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Hanna Nurminen

Hanna Kirsti Nurminen
Born May 18, 1955, Helsinki

Master of Arts (Finnish Language), University of Helsinki

Director 2006-, Saari Residence
Farmwife 1982–2013
Assistant officer 1981–1982 and officer 1983–2013, Kone Foundation
Freelance cultural producer 1995–2006
Cultural secretary 1989–1995, municipality of Merimasku

Posts and expert tasks
Member of the Foundation for Finnish Peasant Culture 1988–
Board member of the Kone Foundation 1988–, Vice-chairman 1989–2001, Chairman 2002–
Member of the Arts Council of Southwest Finland 1998-2003 and 2007–2012, Vice-chairman 2007–2009, Chairman May 2002–2003 and 2010–2012
Board member of the Foundation of the Finnish Institute in Athens 2000–2005
Chairman of the KULMA project’s steering group and member of the KULMA team 2003–2005
Board member of The Council of Finnish Foundations 2003–2006
Member of the Arts Council of Finland 2007–2009
Board member of the Turku 2011 Foundation, 2007–2009

Antti prize for local newspapers, Rannikkoseutu
“Meri” cultural award of the Rymättylä and Merimasku Lions 2001
The Regional Council of Southwest Finland’s Aurora medal for cultural work to the benefit of Southwest Finland 2002
Recognition for cultural work from the Arts Council of Southwest Finland 2005
Merimasku Society’s annual prize 2009

Written by Hanna Nurminen
Translated by John Calton

The Saari Residence is a Meeting Place for Artists and Researchers

In recent years I have worked as the director of the Saari residence, which is maintained by the Kone Foundation. Leading the residence for artists and researchers is wonderful work, and I’m worried how I will ever be able to give it up when I reach retirement age. The best day of the working week is Tuesday, when both artists and researchers take turns in presenting their own work and the discussion continues over brunch together.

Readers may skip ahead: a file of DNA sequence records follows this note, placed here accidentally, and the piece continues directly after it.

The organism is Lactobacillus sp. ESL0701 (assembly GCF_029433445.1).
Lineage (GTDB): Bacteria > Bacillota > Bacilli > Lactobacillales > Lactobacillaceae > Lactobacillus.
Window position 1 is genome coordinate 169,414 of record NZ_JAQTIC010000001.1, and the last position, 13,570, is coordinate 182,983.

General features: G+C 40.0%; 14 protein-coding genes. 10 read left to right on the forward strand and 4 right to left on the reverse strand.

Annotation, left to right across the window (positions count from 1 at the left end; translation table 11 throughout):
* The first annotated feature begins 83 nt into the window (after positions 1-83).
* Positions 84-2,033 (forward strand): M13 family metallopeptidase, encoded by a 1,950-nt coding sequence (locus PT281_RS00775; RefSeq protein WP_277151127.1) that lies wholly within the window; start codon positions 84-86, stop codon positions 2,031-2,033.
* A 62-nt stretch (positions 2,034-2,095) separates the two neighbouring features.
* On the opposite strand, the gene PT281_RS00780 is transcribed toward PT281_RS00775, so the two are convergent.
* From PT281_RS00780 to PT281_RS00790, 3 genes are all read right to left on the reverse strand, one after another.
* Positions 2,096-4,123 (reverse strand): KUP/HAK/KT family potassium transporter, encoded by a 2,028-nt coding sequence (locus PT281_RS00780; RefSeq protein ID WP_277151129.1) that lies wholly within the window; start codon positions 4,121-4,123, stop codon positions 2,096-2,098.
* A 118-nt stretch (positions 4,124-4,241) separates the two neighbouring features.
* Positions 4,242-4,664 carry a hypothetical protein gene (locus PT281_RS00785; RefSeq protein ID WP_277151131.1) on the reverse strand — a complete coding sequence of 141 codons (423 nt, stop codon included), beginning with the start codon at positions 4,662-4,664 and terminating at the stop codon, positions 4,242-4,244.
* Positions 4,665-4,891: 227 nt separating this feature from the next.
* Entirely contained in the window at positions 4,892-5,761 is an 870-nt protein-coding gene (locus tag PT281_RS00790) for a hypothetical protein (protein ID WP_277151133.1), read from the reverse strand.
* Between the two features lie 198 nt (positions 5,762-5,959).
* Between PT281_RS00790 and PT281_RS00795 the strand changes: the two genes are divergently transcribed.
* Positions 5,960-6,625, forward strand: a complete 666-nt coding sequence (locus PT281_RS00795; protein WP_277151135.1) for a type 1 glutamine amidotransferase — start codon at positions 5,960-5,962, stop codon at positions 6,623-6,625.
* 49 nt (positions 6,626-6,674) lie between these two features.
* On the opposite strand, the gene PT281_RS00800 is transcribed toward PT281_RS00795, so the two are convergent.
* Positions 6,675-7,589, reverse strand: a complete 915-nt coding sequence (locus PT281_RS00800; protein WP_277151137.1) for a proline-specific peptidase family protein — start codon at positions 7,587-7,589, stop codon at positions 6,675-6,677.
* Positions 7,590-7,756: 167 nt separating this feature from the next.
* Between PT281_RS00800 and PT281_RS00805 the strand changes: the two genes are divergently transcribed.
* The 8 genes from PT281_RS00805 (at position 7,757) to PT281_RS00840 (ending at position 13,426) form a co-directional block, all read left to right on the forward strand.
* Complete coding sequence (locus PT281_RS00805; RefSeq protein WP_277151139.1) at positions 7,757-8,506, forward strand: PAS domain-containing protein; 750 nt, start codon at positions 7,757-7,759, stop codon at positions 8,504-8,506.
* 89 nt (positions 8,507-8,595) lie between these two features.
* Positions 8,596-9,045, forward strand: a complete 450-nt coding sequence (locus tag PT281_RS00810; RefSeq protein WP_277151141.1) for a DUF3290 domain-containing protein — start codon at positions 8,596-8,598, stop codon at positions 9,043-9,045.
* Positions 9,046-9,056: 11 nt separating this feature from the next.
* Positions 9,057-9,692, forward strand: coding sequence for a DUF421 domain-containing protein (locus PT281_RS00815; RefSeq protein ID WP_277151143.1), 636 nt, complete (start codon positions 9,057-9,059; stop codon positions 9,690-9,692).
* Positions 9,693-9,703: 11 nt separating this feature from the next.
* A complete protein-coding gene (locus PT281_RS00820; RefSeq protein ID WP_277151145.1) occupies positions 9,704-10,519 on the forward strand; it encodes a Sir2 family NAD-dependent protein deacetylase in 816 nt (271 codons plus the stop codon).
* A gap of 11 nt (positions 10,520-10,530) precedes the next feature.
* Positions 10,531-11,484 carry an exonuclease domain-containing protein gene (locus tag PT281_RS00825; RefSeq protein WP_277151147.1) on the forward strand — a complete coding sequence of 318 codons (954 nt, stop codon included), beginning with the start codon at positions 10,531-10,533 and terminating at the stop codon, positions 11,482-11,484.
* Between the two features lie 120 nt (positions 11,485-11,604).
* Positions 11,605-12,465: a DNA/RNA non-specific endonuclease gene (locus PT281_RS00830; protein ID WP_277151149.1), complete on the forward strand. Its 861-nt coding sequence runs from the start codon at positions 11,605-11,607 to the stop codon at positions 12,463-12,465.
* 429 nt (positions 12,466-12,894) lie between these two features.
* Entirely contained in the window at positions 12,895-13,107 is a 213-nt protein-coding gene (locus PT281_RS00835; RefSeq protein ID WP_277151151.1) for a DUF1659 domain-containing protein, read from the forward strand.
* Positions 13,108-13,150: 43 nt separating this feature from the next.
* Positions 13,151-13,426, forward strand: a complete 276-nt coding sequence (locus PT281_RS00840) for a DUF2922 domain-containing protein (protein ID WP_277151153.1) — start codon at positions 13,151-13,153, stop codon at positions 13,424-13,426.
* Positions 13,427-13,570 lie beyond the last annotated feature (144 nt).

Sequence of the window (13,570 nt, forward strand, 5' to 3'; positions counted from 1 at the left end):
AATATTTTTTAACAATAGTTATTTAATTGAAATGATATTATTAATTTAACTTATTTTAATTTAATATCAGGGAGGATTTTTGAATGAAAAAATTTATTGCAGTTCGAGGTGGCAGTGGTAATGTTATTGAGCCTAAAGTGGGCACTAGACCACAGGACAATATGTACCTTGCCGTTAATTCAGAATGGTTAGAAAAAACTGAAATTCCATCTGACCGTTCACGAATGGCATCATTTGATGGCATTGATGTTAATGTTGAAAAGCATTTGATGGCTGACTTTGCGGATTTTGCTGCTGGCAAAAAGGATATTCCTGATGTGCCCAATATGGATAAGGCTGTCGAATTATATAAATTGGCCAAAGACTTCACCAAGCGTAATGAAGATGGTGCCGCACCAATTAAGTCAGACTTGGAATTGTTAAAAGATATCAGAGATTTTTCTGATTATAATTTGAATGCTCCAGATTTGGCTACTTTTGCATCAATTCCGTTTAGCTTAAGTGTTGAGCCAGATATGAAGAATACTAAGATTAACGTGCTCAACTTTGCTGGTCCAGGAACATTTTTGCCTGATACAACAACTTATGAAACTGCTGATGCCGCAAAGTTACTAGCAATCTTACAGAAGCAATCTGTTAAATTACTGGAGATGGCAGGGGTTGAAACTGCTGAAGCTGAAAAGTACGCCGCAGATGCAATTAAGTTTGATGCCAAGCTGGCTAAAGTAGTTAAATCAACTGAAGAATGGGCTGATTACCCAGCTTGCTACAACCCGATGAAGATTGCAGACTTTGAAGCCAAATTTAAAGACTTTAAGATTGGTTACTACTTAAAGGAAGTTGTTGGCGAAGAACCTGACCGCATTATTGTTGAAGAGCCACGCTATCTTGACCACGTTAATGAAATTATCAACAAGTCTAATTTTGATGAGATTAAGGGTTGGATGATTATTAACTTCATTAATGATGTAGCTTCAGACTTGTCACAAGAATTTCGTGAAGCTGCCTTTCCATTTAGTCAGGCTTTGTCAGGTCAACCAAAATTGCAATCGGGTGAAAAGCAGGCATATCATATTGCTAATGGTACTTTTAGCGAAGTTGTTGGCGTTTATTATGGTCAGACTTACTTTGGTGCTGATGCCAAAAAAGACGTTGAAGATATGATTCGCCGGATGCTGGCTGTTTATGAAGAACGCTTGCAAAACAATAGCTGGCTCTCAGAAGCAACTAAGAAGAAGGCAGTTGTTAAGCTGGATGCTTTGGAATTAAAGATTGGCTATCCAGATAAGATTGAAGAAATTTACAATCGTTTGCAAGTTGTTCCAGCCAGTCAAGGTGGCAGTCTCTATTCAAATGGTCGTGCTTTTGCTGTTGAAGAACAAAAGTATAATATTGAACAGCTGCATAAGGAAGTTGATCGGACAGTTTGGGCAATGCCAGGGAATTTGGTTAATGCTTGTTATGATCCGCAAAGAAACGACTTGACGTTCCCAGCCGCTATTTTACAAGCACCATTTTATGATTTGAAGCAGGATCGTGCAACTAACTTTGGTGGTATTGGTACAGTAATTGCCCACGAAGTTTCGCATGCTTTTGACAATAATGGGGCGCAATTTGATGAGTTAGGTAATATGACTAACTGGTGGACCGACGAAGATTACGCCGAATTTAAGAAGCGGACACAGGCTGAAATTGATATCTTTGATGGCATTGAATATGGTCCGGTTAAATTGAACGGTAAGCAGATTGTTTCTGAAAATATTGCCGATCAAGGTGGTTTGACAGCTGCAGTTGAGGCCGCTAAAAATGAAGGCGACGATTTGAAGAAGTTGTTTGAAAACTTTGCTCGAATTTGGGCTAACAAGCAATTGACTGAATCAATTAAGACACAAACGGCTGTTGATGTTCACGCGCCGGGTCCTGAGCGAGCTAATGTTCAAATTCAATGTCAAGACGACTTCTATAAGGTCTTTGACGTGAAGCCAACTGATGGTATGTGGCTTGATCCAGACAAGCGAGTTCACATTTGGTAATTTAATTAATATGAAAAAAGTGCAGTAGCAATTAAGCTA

Artists and researchers come to the Saari Residence to develop their own work, and they are often surprised by how important meeting and sharing with the other guests is as a component of their residency experience. “I feel that my time at the residence was one of the most significant events of the last ten years, both in terms of my artistic work and my personal life. The interaction and discussions with other artists in which I was involved at the residence widened my perspective and thoughts on art and also strengthened my identity as an artist,” said one guest.

In Jaakko Niemelä’s work “Kajo” (‘shimmer’), a line from a poem by Henriikka Tavi is reflected on the pond at the Saari Residence. Nimelä and Taavi worked at the Saari Residence at the same time in 2009, and Nimelä became interested in Tavi’s visual poetry. Picture: Jaakko Niemelä.

At the Saari Residence, we compare interaction based on trust and reciprocity to a well. A well assembles those who have come to draw water to share their thoughts, ideas, problems and their solutions. The Saari Well is an opportunity for artists and researchers to meet, share ideas and generally leave their own distinctive impression on each other’s thinking, work, and on the residence itself. “The Saari Residence Well gave me a special present. I got to know the Japanese composer Aki Ito; we talked a lot, became friends and became interested in each other’s work. After reading my poems, Aki grew interested in their French translations and wanted to set them to music,” said the writer Eira Stenberg. The work is now ready and will premier in September 2015.

Last year the well concept was also adopted at the Kone Foundation’s office in Helsinki.

Resident artists at the Saari Residence celebrate Shrove Tuesday at the Barbeque Lover’s Carousel Pavilion, designed by Jan-Erik Andersson. Photo: Pirre Naukkarinen.


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